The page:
I am pleased to say that Ralph acknowledges the inspiration for these stories. He even cites the short story “The Monkey’s Paw” as a reason not to cash in their three wishes. But it’s too late. Enid has already wished for money.
Driving to his accountant’s office, Ralph finds himself pursued by a motorcyclist with a skull for a face. I told you this one gets weird. Of course, Ralph dies in a car accident, and his wife inherits the insurance money.
Regretting her wish, Enid wishes her husband back just as he was before the accident. Suddenly, a group of pallbearers deliver Ralph still dead inside his casket. Enid is informed that Ralph actually died of a heart attack just before wrecking his car.
With her final wish, Enid begs that Ralph be “alive forever.” Unfortunately, he has already been embalmed. From inside his casket, Ralph screams in agony. Enid does the sensible thing and grabs a katana from the wall and begins hacking away at her reanimated husband. This proves unsuccessful, and Ralph and his severed parts remain alive in eternal agony.
“Wish You Were Here” has fun with a familiar premise, but the fact that we’ve heard this story so many times before holds it back. No matter how many katanas it features.
2. “…And All Through the House”
These last two entries are both equal in my heart. I imagine your appreciation of “…And All Through the House” will depend on your feelings toward that unique subgenre of scary Christmas movies. If you carry a fondness for the classic Black Christmas, the French extreme Inside, or newcomer Better Watch Out, this story is for you.
Joan Collins plays Joanne, a wife who murders her husband on Christmas Eve to get his insurance money (a lot of that going around here). As she works to cover up her crime and make sure her eager daughter remains in bed, we hear a radio report regarding an escaped homicidal maniac is on the loose dressed like Santa. Because of course he is.
Murder Santa attempts to break into Joanne’s home as she races to lock all the doors and windows. Joanne grabs the phone to call for the police, but stops herself. She remembers the corpse of her husband is still on full display.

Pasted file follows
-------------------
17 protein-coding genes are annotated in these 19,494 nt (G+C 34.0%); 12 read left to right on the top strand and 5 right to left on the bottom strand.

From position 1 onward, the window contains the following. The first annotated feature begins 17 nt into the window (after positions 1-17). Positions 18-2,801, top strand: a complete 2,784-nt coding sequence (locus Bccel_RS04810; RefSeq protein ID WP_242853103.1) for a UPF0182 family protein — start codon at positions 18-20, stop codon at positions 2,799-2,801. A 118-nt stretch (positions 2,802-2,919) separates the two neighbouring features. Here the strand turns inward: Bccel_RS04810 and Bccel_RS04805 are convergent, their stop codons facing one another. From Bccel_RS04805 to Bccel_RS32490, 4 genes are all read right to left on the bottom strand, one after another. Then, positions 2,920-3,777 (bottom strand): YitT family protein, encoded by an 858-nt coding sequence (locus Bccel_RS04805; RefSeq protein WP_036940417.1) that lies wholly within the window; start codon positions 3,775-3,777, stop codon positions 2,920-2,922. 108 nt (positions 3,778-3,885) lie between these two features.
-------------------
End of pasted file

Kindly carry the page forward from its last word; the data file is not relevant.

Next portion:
Joanne then begins to stage the scene of her husband’s demise, leaving his body at the bottom of the basement stairs as if to indicate a fall. With her crime hidden, Joanne notices her daughter is no longer in her room.
“He’s here,” we hear the daughter shout with all the joy of a child who met Santa Claus. “I let him in, Mommy!”
It’s so good that only an incredible and heartbreaking performance keeps this story from the top spot.
1. “Poetic Justice”
Peter Cushing is so compelling and tragic is his role as the gentle Mr. Grimsdyke that I had to give “Poetic Justice” the top spot. Horror movies, especially shorts, are often light on character, but Cushing manages to make you really feel for Grimsdyke.
“Poetic Justice” tells the story of a snobbish father and son (Edward and James) obsessed with driving away their lowly neighbor, Mr. Grimsdyke, who they feel is lowering their property value. Grimsdyke is a widower who eats dinner alone each night while talking lovingly to a photo of his dead wife. He works as a garbage collector who restores old toys he finds and gifts them to the local children. Together James and Edward use their influence in the community to ruin Grimsdyke’s life.
First they have the police seize Grimsdyke’s dogs. Then they get him fired and spread insinuations that he’s a pedophile. Finally, once Grimsdyke is all alone on Valentine’s Day, James mails him cards that appear to be from everyone in the town. Only inside each card is a hateful message written in verse.
Grimsdyke is later found to have hanged himself. James and Edward show a minor amount of guilt about having driven a man to suicide. But nothing to stop them from moving forward with their business as usual.
That’s until one year later when Grimsdyke rises from the grave. Edward finds his son dead alongside a large note written in blood.
“HAPPY VALENTINE’S DAY. YOU WERE MEAN AND CRUEL. RIGHT FROM THE START. NOW YOU REALLY HAVE NO…” Edward unravels the note to reveal his son’s heart pulled from his chest.
It’s a grim and grisly conclusion, but Cushing’s performance as a good and innocent man sent to ruin elevates this above everything else. To put that another way: This is a horror story with heart.